BIOLOGICAL CLOCKS -PLANTS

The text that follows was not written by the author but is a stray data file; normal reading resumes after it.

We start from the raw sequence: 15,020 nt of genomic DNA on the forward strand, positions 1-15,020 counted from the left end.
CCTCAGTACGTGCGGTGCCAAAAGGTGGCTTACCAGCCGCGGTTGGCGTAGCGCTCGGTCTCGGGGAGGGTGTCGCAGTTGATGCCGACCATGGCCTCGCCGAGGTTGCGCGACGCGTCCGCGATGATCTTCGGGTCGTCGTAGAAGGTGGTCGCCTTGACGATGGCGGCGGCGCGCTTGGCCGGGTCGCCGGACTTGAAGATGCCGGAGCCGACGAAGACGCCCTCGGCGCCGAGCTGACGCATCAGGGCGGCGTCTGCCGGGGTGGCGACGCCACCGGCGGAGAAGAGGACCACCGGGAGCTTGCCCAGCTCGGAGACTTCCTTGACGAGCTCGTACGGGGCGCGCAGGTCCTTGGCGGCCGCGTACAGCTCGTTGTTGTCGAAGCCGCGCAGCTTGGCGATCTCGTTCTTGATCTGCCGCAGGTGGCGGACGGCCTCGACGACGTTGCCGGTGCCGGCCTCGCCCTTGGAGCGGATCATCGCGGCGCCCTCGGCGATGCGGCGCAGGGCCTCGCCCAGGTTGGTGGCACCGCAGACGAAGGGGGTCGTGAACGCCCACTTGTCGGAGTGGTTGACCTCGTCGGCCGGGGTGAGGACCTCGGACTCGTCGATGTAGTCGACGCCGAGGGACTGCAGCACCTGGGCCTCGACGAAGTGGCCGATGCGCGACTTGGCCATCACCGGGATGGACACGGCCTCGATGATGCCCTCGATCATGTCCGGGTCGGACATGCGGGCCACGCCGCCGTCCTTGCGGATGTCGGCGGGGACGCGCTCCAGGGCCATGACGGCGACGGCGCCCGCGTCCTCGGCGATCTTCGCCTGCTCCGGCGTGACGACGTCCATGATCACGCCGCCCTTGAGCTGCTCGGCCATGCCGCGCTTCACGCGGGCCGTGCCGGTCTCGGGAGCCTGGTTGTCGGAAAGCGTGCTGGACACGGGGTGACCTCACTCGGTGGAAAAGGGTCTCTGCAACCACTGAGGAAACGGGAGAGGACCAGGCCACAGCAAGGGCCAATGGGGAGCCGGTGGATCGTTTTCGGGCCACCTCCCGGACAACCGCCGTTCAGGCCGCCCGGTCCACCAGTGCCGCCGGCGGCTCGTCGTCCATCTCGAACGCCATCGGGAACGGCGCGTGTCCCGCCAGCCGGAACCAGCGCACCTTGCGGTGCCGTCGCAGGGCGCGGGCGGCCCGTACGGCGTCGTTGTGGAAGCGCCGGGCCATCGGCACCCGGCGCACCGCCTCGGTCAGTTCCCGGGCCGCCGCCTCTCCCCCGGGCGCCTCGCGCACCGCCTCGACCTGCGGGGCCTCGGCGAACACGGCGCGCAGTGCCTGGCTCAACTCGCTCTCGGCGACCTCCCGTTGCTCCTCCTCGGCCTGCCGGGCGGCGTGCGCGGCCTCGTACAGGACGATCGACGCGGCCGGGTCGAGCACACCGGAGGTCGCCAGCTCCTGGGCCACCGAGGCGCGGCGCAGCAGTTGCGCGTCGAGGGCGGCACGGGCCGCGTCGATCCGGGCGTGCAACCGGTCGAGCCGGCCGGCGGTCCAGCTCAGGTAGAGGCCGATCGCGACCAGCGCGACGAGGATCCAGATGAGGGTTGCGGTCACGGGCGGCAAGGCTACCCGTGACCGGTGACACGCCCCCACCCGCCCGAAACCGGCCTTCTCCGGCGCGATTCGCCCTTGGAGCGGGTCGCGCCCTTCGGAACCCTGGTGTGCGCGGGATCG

=Photoperiodism= Flowering is a good example of an annual rhythm controlled by exogenous (external) factors. Manly plants only flower at a particular time of the year. This response to the changing day-length (photo-period) is known as photoperiodism. Plants can respond to changing day length in three different possible ways: * '''Long Day Plants''' (flower spring / summer) * '''Short Day Plants''' (flower autumn / winter) * '''Day-Neutral Plants''' (flower irrespective of season) ''Note that while many plants recognise seasonal changes by the changing photoperiod (day length), this is not always the sole determining factor. Many plants will not flower until they have been exposed to colder winter temperatures (this ensures that they do not flower just before winter begins). This process is known as '''vernalisation'''.'' =Critical Day Length= [image:http://i.imgur.com/QJayhZs.png?1] '''Long Day Plants''' only flower when the photoperiod (day) exceeds a critical day length. '''Short Day Plants''' only flower when the photoperiod is less than the critical day length. However, it has actually been discovered that it's the '''night length''', not the day length that controls flowering. The period of uninterrupted darkness (critical night length) is what actually controls flowering. Therefore... • Long Day Plants are actually Short Night Plants • Short Day Plants are actually Long Night Plants [image:http://i.imgur.com/SL0QlyK.png?1] A flash of light during the night may ‘trick’ a plant into responding as though it were a long day. The diagram left shows how a short day plant will only flower of the period of uninterrupted darkness exceeds the critical night length. Conversely, the long day plant only flowers when the period of uninterrupted darkness is less than the critical night length. [image:http://i.imgur.com/3QQMxub.png?1] Researchers soon also discovered that that interrupting the night with a flash of '''red''' light had the same effect as normal white light. However, it was also found that '''far-red''' light (not to be confused with infrared) had the same effect as an extended period of uninterrupted darkness. This is how flower growers can control when their plants flower (and make sure they all flower on Valentines Day!). If growers want long day plants to flower, they simply interrupts the night with white or red light. If they want short day plants to flower, they place the flowers under far-red light. If a grower mistakenly interrupted a long night with white or red light, the long night could effectively be restored simply by placing the plants under a far-red light source.
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